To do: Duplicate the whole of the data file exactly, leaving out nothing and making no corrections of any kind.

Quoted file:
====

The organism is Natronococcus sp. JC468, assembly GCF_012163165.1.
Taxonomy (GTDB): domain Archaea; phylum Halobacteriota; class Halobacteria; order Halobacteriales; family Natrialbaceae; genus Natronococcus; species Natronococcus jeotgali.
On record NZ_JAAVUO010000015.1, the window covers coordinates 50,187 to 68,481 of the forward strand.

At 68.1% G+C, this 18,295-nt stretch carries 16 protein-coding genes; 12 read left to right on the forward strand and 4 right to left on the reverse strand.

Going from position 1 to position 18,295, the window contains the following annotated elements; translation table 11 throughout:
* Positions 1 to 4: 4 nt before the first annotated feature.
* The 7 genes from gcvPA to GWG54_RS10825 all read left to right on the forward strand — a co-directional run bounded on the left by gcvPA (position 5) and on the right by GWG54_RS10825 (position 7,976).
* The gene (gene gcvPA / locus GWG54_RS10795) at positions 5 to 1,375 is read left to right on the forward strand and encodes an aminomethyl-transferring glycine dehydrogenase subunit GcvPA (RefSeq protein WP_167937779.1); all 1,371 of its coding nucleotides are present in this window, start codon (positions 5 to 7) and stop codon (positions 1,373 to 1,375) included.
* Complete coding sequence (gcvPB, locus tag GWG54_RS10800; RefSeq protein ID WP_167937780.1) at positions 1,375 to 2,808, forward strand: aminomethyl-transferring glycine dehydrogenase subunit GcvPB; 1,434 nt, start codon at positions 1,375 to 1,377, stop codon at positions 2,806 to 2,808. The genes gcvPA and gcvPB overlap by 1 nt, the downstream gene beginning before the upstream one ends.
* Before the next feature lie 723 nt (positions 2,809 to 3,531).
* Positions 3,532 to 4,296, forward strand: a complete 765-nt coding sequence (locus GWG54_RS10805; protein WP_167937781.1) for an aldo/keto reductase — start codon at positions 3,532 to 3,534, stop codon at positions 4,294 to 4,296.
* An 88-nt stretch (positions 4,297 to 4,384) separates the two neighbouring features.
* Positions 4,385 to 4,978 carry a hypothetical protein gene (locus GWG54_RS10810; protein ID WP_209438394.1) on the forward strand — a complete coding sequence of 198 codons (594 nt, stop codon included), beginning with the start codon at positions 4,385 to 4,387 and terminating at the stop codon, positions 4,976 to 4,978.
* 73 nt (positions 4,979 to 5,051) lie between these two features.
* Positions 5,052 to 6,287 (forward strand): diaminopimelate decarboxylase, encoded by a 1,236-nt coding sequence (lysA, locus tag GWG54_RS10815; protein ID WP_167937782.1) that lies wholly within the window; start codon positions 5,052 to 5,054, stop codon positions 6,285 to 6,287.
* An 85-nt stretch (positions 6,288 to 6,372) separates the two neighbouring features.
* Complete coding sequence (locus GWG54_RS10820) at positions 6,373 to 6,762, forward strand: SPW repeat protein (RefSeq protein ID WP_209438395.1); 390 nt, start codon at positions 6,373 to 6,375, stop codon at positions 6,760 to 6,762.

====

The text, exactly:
The organism is Natronococcus sp. JC468, assembly GCF_012163165.1.
Taxonomy (GTDB): domain Archaea; phylum Halobacteriota; class Halobacteria; order Halobacteriales; family Natrialbaceae; genus Natronococcus; species Natronococcus jeotgali.
On record NZ_JAAVUO010000015.1, the window covers coordinates 50,187 to 68,481 of the forward strand.

At 68.1% G+C, this 18,295-nt stretch carries 16 protein-coding genes; 12 read left to right on the forward strand and 4 right to left on the reverse strand.

Going from position 1 to position 18,295, the window contains the following annotated elements; translation table 11 throughout:
* Positions 1 to 4: 4 nt before the first annotated feature.
* The 7 genes from gcvPA to GWG54_RS10825 all read left to right on the forward strand — a co-directional run bounded on the left by gcvPA (position 5) and on the right by GWG54_RS10825 (position 7,976).
* The gene (gene gcvPA / locus GWG54_RS10795) at positions 5 to 1,375 is read left to right on the forward strand and encodes an aminomethyl-transferring glycine dehydrogenase subunit GcvPA (RefSeq protein WP_167937779.1); all 1,371 of its coding nucleotides are present in this window, start codon (positions 5 to 7) and stop codon (positions 1,373 to 1,375) included.
* Complete coding sequence (gcvPB, locus tag GWG54_RS10800; RefSeq protein ID WP_167937780.1) at positions 1,375 to 2,808, forward strand: aminomethyl-transferring glycine dehydrogenase subunit GcvPB; 1,434 nt, start codon at positions 1,375 to 1,377, stop codon at positions 2,806 to 2,808. The genes gcvPA and gcvPB overlap by 1 nt, the downstream gene beginning before the upstream one ends.
* Before the next feature lie 723 nt (positions 2,809 to 3,531).
* Positions 3,532 to 4,296, forward strand: a complete 765-nt coding sequence (locus GWG54_RS10805; protein WP_167937781.1) for an aldo/keto reductase — start codon at positions 3,532 to 3,534, stop codon at positions 4,294 to 4,296.
* An 88-nt stretch (positions 4,297 to 4,384) separates the two neighbouring features.
* Positions 4,385 to 4,978 carry a hypothetical protein gene (locus GWG54_RS10810; protein ID WP_209438394.1) on the forward strand — a complete coding sequence of 198 codons (594 nt, stop codon included), beginning with the start codon at positions 4,385 to 4,387 and terminating at the stop codon, positions 4,976 to 4,978.
* 73 nt (positions 4,979 to 5,051) lie between these two features.
* Positions 5,052 to 6,287 (forward strand): diaminopimelate decarboxylase, encoded by a 1,236-nt coding sequence (lysA, locus tag GWG54_RS10815; protein ID WP_167937782.1) that lies wholly within the window; start codon positions 5,052 to 5,054, stop codon positions 6,285 to 6,287.
* An 85-nt stretch (positions 6,288 to 6,372) separates the two neighbouring features.
* Complete coding sequence (locus GWG54_RS10820) at positions 6,373 to 6,762, forward strand: SPW repeat protein (RefSeq protein ID WP_209438395.1); 390 nt, start codon at positions 6,373 to 6,375, stop codon at positions 6,760 to 6,762.